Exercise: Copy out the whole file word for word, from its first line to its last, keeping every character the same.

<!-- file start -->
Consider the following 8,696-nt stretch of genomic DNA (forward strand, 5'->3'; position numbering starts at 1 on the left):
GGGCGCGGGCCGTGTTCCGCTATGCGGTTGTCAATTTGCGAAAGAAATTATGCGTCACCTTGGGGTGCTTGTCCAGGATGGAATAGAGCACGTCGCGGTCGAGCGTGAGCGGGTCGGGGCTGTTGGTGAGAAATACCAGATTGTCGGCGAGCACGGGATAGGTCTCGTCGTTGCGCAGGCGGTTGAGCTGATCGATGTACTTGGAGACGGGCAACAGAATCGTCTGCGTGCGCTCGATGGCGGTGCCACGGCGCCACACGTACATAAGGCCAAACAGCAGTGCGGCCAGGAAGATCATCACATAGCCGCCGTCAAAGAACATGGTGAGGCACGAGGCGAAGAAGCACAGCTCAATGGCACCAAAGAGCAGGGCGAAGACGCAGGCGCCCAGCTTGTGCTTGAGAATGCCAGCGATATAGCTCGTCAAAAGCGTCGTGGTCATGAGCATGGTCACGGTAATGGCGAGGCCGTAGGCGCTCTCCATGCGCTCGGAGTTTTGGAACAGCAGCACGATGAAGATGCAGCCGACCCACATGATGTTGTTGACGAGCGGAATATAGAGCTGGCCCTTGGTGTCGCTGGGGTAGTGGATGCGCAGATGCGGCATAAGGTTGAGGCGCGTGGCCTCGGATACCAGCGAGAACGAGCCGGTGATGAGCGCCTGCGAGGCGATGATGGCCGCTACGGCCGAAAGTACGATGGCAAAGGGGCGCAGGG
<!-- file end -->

Consider the following 8,696-nt stretch of genomic DNA (forward strand, 5'->3'; position numbering starts at 1 on the left):
GGGCGCGGGCCGTGTTCCGCTATGCGGTTGTCAATTTGCGAAAGAAATTATGCGTCACCTTGGGGTGCTTGTCCAGGATGGAATAGAGCACGTCGCGGTCGAGCGTGAGCGGGTCGGGGCTGTTGGTGAGAAATACCAGATTGTCGGCGAGCACGGGATAGGTCTCGTCGTTGCGCAGGCGGTTGAGCTGATCGATGTACTTGGAGACGGGCAACAGAATCGTCTGCGTGCGCTCGATGGCGGTGCCACGGCGCCACACGTACATAAGGCCAAACAGCAGTGCGGCCAGGAAGATCATCACATAGCCGCCGTCAAAGAACATGGTGAGGCACGAGGCGAAGAAGCACAGCTCAATGGCACCAAAGAGCAGGGCGAAGACGCAGGCGCCCAGCTTGTGCTTGAGAATGCCAGCGATATAGCTCGTCAAAAGCGTCGTGGTCATGAGCATGGTCACGGTAATGGCGAGGCCGTAGGCGCTCTCCATGCGCTCGGAGTTTTGGAACAGCAGCACGATGAAGATGCAGCCGACCCACATGATGTTGTTGACGAGCGGAATATAGAGCTGGCCCTTGGTGTCGCTGGGGTAGTGGATGCGCAGATGCGGCATAAGGTTGAGGCGCGTGGCCTCGGATACCAGCGAGAACGAGCCGGTGATGAGCGCCTGCGAGGCGATGATGGCCGCTACGGCCGAAAGTACGATGGCAAAGGGGCGCAGGG